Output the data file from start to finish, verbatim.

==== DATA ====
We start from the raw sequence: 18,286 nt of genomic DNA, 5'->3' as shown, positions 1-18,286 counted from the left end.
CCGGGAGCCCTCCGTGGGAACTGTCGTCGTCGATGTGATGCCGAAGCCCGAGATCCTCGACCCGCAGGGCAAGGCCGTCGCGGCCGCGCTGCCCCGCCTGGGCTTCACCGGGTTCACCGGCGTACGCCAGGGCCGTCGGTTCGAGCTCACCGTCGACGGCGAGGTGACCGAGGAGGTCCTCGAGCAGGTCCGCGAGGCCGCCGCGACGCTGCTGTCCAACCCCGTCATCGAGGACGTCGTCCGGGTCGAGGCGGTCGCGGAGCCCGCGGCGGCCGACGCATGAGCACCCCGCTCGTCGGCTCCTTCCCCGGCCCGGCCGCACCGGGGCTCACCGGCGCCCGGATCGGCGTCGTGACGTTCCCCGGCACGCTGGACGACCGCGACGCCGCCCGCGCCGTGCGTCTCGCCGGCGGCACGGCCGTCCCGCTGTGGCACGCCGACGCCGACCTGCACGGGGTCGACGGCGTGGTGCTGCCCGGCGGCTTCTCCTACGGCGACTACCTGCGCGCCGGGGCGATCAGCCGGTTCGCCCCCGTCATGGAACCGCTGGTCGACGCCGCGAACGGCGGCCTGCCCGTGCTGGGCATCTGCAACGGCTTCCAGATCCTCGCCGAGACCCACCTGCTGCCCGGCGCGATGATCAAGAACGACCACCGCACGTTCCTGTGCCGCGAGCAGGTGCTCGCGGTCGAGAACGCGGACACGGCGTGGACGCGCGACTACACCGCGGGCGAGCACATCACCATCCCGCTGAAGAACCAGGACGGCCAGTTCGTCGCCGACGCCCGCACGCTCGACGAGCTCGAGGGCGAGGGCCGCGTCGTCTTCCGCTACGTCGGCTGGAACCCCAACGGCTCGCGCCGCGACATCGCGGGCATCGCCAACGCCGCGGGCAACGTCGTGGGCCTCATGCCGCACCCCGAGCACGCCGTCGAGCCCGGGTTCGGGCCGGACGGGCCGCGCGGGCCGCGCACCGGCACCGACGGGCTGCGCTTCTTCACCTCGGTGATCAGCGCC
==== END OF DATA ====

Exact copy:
We start from the raw sequence: 18,286 nt of genomic DNA, 5'->3' as shown, positions 1-18,286 counted from the left end.
CCGGGAGCCCTCCGTGGGAACTGTCGTCGTCGATGTGATGCCGAAGCCCGAGATCCTCGACCCGCAGGGCAAGGCCGTCGCGGCCGCGCTGCCCCGCCTGGGCTTCACCGGGTTCACCGGCGTACGCCAGGGCCGTCGGTTCGAGCTCACCGTCGACGGCGAGGTGACCGAGGAGGTCCTCGAGCAGGTCCGCGAGGCCGCCGCGACGCTGCTGTCCAACCCCGTCATCGAGGACGTCGTCCGGGTCGAGGCGGTCGCGGAGCCCGCGGCGGCCGACGCATGAGCACCCCGCTCGTCGGCTCCTTCCCCGGCCCGGCCGCACCGGGGCTCACCGGCGCCCGGATCGGCGTCGTGACGTTCCCCGGCACGCTGGACGACCGCGACGCCGCCCGCGCCGTGCGTCTCGCCGGCGGCACGGCCGTCCCGCTGTGGCACGCCGACGCCGACCTGCACGGGGTCGACGGCGTGGTGCTGCCCGGCGGCTTCTCCTACGGCGACTACCTGCGCGCCGGGGCGATCAGCCGGTTCGCCCCCGTCATGGAACCGCTGGTCGACGCCGCGAACGGCGGCCTGCCCGTGCTGGGCATCTGCAACGGCTTCCAGATCCTCGCCGAGACCCACCTGCTGCCCGGCGCGATGATCAAGAACGACCACCGCACGTTCCTGTGCCGCGAGCAGGTGCTCGCGGTCGAGAACGCGGACACGGCGTGGACGCGCGACTACACCGCGGGCGAGCACATCACCATCCCGCTGAAGAACCAGGACGGCCAGTTCGTCGCCGACGCCCGCACGCTCGACGAGCTCGAGGGCGAGGGCCGCGTCGTCTTCCGCTACGTCGGCTGGAACCCCAACGGCTCGCGCCGCGACATCGCGGGCATCGCCAACGCCGCGGGCAACGTCGTGGGCCTCATGCCGCACCCCGAGCACGCCGTCGAGCCCGGGTTCGGGCCGGACGGGCCGCGCGGGCCGCGCACCGGCACCGACGGGCTGCGCTTCTTCACCTCGGTGATCAGCGCC